So in the subject area of health coverage for women, the percentage of non-elderly women who were uninsured in 2013 was 10.4 percent with a racial disparity ratio of 1.27 for black women and a ratio of 1.9 for Latinas.

For the section on women’s access to health care, in 2012 the percentage of women who had a routine health exam in the past two years was 86.2 percent, and 71 percent of women visited a dentist or dental clinic in the past year. The percentage of women age 40 and older who had a mammogram within the past two years was 73.3 percent. And the percentage of women ages 21-65 who had a pap test within the past three years was 81.4 percent. The number of women ages 13 to 44 in need of publicly funded contraceptive services was 760,150, with only 37 percent of that need met by publicly funded family planning clinics, ranking the state at 14th in the country for that service.

In women’s health outcomes, the state is ranked 37th in the country, which gives it a letter grade of D. Some of the notable sections in the report card showed that the percentage of women reporting that they have asthma was 13.4 percent with a racial disparity ratio of 1.25 for black women, 1.6 for Latinas and 0.28 for Asian/Pacific Islanders. The percentage of women reporting ever having been diagnosed with diabetes was 9.7 percent with a racial disparity ratio of 1.88 for black women, 1.72 for Latinas and 0.92 for Asian/Pacific Islanders.

The maternal mortality rate per 100,000 live births from 2003 to 2007 was 12.9 and the infant mortality rate overall per 1,000 live births between 2008 and 2010 was 7.2. The racial disparity ratio for infant mortality was 1.74 for black women, 1.18 for Latinas and 0.67 for Asian/Pacific Islanders.


The Alliance for a Just Society also includes recommendations to remedy the situations that cause the grades in each of the categories. For health coverage, the organization said Pennsylvania should invest in community-based outreach and health coverage enrollment strategies targeted toward low-income women and communities of color. It also suggests that policymakers and regulators should monitor the level of choice and competition in the individual and family health insurance marketplace, as well as the small business marketplace.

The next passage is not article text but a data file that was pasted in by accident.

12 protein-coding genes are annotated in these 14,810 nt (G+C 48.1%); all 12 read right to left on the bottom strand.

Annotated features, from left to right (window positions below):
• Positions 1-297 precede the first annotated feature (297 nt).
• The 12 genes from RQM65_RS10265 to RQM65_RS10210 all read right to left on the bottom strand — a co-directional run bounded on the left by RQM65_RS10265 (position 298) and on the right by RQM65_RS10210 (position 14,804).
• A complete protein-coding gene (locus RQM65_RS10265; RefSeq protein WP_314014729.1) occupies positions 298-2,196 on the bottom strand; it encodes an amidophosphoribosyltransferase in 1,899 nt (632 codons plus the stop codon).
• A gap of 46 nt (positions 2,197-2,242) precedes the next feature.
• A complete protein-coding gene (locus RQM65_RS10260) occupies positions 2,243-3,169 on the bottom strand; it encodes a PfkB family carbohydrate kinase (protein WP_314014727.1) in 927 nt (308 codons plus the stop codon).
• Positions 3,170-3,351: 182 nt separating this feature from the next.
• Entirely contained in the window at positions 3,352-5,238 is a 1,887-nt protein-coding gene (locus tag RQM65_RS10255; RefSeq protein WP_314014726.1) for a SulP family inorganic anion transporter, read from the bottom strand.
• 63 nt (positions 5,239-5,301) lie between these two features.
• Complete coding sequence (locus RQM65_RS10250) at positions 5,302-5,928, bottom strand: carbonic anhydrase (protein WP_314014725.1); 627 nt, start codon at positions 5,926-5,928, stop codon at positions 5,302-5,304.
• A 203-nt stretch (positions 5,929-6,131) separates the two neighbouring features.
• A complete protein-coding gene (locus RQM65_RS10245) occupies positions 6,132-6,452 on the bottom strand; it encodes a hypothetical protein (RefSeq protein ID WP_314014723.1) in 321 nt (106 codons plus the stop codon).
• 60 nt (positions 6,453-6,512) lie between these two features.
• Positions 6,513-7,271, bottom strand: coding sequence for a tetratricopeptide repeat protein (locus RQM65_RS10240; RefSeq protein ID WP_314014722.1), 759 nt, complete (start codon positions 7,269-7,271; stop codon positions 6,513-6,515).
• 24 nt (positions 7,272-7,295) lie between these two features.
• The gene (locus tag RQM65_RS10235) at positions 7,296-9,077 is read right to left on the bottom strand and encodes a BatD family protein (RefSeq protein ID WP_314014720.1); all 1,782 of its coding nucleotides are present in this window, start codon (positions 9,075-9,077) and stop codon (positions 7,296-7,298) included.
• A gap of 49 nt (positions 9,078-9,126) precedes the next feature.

To help improve women’s access to health care, the alliance recommends that the state establish and enforce strong standards for marketplace health plan provider networks to ensure that all services will be accessible. It also suggests that policymakers protect and expand, not restrict women’s access to all family planning services, including contraceptives and abortions.

In the health outcomes section, the alliance recommends that the state invest in preventative care for women. It said the state needs to encourage a proactive focus on preventative care in order to expand coverage and access to care and improve the outcomes overall. It also said Pennsylvania needs to improve chronic disease management by including better coordination across providers, more emphasis on early detection and warning signs and better education.

“Pennsylvania has an opportunity to improve its overall record on women’s health, catch up with other states that are performing better, and be a leader on eliminating race-based disparities,” Morrill said in a news release. “But if our elected officials continue to drag their feet, we’re only going to fall further behind other states. Women who are denied health care, and the families who depend on them, will pay the price.”